June 11, 2014

Princeton Ridge Coalition Has Concerns About Contractor for Pipeline Project

Changes submitted to the Federal Energy Regulatory Commission (FERC) last week by Williams/Transco, the company hoping to construct a 42-inch-diameter gas pipeline on the Princeton Ridge, are an improvement on the original plan, according to a citizens group concerned about safety and environmental issues. But the Princeton Ridge Coalition still has worries about the company that would be performing the work and how it would be carried out.

“They are definitely not our favorite,” Rob Goldston, chair of the Coalition’s safety committee, said of Henkels & McCoy, the company hired by Williams to do the job. The contractor is currently being sued by the family of a woman who died in a gas explosion at a housing development in Ewing Township last March, where seven utility workers were injured and 130 homes were damaged or destroyed. “We’re planning to install monitoring cameras on the pipeline, and that might help the safety culture,” Mr. Goldston said. “We can monitor and record what they’re doing 24-7.”

Williams wants to build a high-pressure pipeline for natural gas, next to one that was installed in 1958. The portion running through Princeton Ridge is part of the Skillman Loop and would carry natural gas from western Pennsylvania shale fields to customers from other states.

Members of the group held a meeting last week with Mayor Liz Lempert and municipal engineer Bob Kiser to give an update on the plan, which Williams has submitted to FERC for approval. The Coalition has met several times with representatives from the company, which has been largely responsive to their concerns, Mr. Goldston said.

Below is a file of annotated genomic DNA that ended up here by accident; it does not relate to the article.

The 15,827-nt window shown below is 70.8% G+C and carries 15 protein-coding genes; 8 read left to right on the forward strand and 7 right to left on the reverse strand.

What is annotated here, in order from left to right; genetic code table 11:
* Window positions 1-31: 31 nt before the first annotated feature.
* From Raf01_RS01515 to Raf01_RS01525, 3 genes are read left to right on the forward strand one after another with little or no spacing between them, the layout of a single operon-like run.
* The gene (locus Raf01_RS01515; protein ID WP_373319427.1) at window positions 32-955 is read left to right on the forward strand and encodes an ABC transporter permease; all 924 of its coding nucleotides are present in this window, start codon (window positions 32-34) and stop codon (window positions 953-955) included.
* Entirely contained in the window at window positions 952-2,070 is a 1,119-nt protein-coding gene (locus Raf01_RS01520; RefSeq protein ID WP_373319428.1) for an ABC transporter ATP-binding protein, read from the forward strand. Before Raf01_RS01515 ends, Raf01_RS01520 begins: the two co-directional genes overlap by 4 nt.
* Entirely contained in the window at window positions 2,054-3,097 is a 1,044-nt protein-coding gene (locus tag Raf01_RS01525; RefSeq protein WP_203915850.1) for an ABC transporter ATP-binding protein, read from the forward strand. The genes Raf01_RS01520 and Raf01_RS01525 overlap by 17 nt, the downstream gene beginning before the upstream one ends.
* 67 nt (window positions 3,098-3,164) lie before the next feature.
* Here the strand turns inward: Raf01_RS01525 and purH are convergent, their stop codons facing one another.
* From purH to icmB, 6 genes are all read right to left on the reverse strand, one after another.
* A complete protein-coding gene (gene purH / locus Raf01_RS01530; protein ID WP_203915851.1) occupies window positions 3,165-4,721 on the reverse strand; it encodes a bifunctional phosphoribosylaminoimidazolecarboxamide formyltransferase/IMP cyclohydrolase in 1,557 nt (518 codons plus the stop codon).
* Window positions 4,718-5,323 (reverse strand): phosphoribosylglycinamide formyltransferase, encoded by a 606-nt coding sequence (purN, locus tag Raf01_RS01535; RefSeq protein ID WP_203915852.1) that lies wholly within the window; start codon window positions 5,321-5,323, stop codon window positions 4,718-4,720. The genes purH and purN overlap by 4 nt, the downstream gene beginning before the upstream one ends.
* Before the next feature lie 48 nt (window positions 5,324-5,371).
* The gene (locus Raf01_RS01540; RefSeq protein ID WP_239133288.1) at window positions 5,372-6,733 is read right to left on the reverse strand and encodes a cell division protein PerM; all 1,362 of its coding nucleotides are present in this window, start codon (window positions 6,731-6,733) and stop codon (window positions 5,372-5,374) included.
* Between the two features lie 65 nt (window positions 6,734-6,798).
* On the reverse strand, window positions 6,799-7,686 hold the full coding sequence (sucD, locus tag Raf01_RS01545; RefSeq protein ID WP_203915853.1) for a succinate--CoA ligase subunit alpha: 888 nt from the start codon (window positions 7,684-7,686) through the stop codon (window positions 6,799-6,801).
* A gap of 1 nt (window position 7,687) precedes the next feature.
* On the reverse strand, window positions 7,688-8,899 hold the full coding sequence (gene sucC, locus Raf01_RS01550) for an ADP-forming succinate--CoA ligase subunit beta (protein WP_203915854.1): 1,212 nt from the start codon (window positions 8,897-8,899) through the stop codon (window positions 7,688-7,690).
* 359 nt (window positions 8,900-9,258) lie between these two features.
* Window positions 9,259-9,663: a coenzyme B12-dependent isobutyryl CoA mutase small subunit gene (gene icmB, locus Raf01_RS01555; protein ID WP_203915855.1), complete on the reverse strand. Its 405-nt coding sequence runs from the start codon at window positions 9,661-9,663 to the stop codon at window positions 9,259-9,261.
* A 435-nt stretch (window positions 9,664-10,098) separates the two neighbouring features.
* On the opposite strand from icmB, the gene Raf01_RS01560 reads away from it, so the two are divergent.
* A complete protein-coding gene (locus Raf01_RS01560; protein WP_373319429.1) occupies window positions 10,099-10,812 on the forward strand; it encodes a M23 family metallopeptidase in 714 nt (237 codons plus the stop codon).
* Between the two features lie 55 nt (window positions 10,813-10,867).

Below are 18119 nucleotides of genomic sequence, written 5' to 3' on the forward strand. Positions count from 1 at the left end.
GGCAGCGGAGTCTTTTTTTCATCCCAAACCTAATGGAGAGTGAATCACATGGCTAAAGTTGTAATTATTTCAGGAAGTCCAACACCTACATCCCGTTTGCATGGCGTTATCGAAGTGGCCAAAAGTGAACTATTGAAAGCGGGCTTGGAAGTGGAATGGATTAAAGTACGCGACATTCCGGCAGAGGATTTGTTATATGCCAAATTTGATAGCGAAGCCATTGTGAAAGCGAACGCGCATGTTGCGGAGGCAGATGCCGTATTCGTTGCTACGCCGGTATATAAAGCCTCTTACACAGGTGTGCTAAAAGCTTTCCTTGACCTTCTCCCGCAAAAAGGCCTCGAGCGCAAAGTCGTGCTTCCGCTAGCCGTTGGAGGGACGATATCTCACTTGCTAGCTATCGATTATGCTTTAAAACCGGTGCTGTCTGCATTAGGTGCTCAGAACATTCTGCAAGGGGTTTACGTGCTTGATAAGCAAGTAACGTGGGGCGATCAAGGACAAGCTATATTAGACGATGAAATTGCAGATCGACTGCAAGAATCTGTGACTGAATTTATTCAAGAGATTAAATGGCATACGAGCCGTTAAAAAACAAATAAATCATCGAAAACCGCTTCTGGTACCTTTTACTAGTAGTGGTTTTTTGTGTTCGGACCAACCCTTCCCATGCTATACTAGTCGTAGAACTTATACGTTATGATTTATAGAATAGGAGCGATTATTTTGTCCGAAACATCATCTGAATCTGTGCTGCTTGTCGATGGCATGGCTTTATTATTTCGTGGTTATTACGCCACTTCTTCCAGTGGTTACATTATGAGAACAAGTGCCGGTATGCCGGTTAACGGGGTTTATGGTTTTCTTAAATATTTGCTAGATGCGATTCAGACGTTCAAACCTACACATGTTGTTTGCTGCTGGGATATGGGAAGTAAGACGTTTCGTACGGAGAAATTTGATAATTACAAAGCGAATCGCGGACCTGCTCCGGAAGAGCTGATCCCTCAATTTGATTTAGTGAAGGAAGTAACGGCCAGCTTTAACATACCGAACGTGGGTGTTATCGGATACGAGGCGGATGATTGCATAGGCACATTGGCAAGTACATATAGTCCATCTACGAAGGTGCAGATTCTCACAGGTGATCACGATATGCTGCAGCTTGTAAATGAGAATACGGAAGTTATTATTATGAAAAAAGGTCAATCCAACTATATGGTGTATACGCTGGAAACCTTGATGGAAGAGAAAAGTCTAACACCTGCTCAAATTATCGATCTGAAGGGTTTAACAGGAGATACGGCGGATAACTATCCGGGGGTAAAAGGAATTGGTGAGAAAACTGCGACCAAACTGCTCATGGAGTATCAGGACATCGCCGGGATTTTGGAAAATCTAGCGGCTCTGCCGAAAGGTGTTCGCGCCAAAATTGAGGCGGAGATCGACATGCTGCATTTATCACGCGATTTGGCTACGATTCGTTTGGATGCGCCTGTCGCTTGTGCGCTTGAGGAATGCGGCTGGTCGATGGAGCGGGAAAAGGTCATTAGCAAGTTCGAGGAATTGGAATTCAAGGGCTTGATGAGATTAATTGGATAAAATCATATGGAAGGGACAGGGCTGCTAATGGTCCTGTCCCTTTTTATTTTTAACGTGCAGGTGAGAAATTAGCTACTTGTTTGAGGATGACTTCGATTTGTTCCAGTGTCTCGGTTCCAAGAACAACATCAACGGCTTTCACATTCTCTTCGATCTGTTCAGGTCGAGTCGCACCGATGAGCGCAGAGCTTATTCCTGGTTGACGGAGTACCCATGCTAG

Williams spokesman Chris Stockton said Monday that the company stands by the decision to hire Henkels & McCoy. “We have very high standards for our construction contractors. We would not have chosen them if we did not have confidence that they could do the job and do it safely,” he said. “We brought them on to this project last year. We have worked with them in the past and we know they work safely.”

Following last week’s meeting, Mr. Goldston said the changes Williams submitted to FERC last week show progress. “But it doesn’t solve all the problems from an environmental point of view,” he added. “There will be damage. They’ll be digging up the roots of trees.”

As far as safety is concerned, “They have agreed to a number of things we suggested and that they first said were impossible,” Mr. Goldston said. “For a period of time, they will empty the current pipeline and fill it with water during the three to six weeks of the construction period. But they haven’t told us which three to six weeks that will be.”

In an email before the meeting, Mr. Stockton said the natural gas in the existing pipeline would be replaced with water “when performing rock hammering operations.” Mr. Stockton also outlined Williams’ addressing of citizens’ concerns regarding widening of forest, revegetation after the pipeline is installed, blasting, the use of heavy equipment, various subterranean conditions that may exist, and the analysis of possible alternatives, submitted to them by the Coalition.

“We believe that we have worked in good faith to address the concerns raised by the PRC, going to great lengths to develop construction plans and techniques that will help minimize environmental impacts while ensuring that the pipeline is installed safely,” Mr. Stockton said.

What makes the project especially challenging is the hard basalt bedrock and wetlands that run through the ridge. The process of breaking up the boulders will require major heavy equipment. Additional concerns focus on the fact that the existing pipeline passes through the campuses of Princeton Day School, Princeton Academy of the Sacred Heart, and the Stuart Country Day School, as well as homes situated nearby.

Mr. Goldston said that although Williams has made compromises, the company is not committing to backfilling the pipeline with water, which he called “the right and responsible thing to do. We need to encourage them to go the rest of the way,” he said. “We will have to hire our own engineers to assess what Williams puts in.”

Williams is hoping to receive approval from FERC this fall and begin construction on the pipeline project next spring.